3. It won't make as much sense in the overall story. At the beginning of Deathly Hallows, Harry 'breaks up' with Ginny to protect her from Voldemort as he embarks on his quest. He loves her too much to allow Voldemort to get any idea that she is important to him. He knows that Voldemort would like nothing more than to hurt someone that Harry loves. I'm just not sure that this will pack the same punch in the movie as it did in the book given the movie's interpetation of their relationship.
OK, I'll stop rambling now! Any comments will be eagerly read!

Friday, July 17, 2009

Birthday Wishes and Harry Potter





Happy Birthday Chris!

It's my husband's birthday today, and we're celebrating by going to see Harry Potter and the Half-Blood Prince tonight.

Of course he's at work today, I hope they get him a cake!

I am still stuck at home without a car, but it's supposed to be ready to pick up this afternoon. Hooray! Club Dead by Charlaine Harris has been ready at the library for me to pick up for a day or two. A trip to the library will be among the first things I do when I've got my car back! I'll also pop in somewhere for a coffee (I am having serious withdrawal symtoms!).

Have a great day everyone...I'll let you know how the movie was tomorrow.

Wednesday, July 15, 2009

Perfect Winter Reading



I've been seeing a lot on blogs lately about perfect "beach books" that are fun, quick and easy reads just right for summer vacation.

But here in Australia, it's winter. What I'm looking for are perfect "winter reads" - you know the thing - something just right to curl up in bed with when the weather outside is dreary.

I must admit, there's not much curling up in bed going on here. My kids are home on school holidays at the moment, and one of them has the flu. To top it off, my car is being repaired after a minor accident, so I'm trapped in my house with children that are either sick, or bored, or both!

But on to the good news! Living Dead in Dallas by Charlaine Harris, second in the 'Southern Vampires' or 'Sookie Stackhouse' series, is a perfect winter read.

Sookie is a pretty waitress in a bar with the gift (curse?) of being able to read other people's thoughts and emotions. She also has a vampire boyfriend, a shapeshifter boss, and a job to do: she is the official 'telepathic detective' to the local vampire leader, responsible for helping to solve any vampire-related mysteries using her gift.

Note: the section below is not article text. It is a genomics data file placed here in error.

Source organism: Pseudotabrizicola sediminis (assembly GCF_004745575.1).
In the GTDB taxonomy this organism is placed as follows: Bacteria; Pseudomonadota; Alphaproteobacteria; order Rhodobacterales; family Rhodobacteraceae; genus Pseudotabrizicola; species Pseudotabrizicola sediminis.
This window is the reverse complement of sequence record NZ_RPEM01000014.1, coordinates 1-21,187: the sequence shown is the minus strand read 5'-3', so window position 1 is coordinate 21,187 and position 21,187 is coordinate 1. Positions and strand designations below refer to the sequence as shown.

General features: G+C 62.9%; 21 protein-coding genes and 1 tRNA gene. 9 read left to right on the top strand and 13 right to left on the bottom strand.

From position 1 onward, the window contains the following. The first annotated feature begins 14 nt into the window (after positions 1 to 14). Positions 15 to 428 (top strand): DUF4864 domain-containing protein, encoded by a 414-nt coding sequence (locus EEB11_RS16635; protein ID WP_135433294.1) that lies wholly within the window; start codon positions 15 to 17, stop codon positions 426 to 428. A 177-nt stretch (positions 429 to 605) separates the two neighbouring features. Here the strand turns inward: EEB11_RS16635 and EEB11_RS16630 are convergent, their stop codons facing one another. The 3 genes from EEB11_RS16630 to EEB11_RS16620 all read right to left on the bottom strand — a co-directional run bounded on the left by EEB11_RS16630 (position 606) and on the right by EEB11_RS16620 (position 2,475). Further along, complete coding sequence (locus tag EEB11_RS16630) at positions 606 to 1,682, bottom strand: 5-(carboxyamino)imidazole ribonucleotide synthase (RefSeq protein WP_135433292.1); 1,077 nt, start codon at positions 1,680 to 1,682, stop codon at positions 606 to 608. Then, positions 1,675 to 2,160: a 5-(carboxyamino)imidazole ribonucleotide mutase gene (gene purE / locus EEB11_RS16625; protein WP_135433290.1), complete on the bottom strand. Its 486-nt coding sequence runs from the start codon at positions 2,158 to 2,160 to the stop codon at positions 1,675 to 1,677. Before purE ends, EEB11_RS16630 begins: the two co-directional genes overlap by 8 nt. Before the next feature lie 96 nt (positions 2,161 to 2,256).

In Living Dead in Dallas, Sookie is 'lent out' (charming, I know, but that's vampires for you) to another nest of vampires living in Dallas, to help them solve the mystery of the disappearance of one of their members. And so begins the rollercoaster ride...

Living Dead in Dallas has a (human) murder mystery, an anti-vampire cult, a secret society of shapeshifters, a wild sex party and more! (What's not to love?) And though this series is sometimes billed as 'horror', Charlaine Harris writes with a tongue-in-cheek style that has the reader laughing rather than screaming.

In some ways, this series so far reminds me a little of Janet Evanovich's Stephanie Plum series. Lovable, quirky characters, and a mystery that's wrapped up by the end of each book.

If I have a complaint about Living Dead in Dallas, it's this: Charlaine Harris gives us just a taste of new characters, or developments in the overall plot, without expanding on them. It seems obvious to me that she's just introducing them with the plan of expanding in future books of the series. I would have enjoyed a little more depth to the novel, which could have been achieved by exploring one of the new developments in more detail. (Perhaps more about Barry? - I liked him!)

Overall, I enjoyed Living Dead in Dallas very much, and I can't wait for a copy of Club Dead to be ready for me at my local library.

Happy reading everyone, I'm going to check out some of the other reviews for this book at Beth Fish Reads now!

Monday, July 13, 2009

Lost in Austen - the book


Welcome "Everything Austen" participants!

Lost in Austen by Emma Campbell Webster.

My first thought...disappointing. Sorry!

From the book:

" It is a truth universally acknowledged that a young Austen heroine must be in want of a husband, and you are no exception. Christened Elizabeth Bennet, you are tolerably beautiful and moderately accomplished, with a sharp wit and quick mind. You are the daughter of misguided but well-meaning parents and live with them and your four sisters- Jane, Mary, Kitty and Lydia- in the village of Longbourne, near the town of Meryton. You are of a happy disposition and have hitherto whiled away your years reading, walking and enjoying what limited society Meryton has to offer. A recent event, however, threatens to disturb your tranquility: a man of large fortune has let a nearby manor house. Inconsequential though this change of circumstance appears, it is the first in a long chain of events that will require you to face difficult decisions and impolite dance partners. Equipped with only your wit and natural good sense, your mission is to marry both prudently and for love, eluding undesirable suitors and avoiding family scandals which would almost certainly ruin any hope of a financially advantageous marriage for you or any of your sisters."

Sounds promising doesn't it? That's what I thought too...

Emma Campbell Webster writes with lashings of the irony and humour that Jane Austen fans love. Consider this scene where you are introduced to Mr Collins: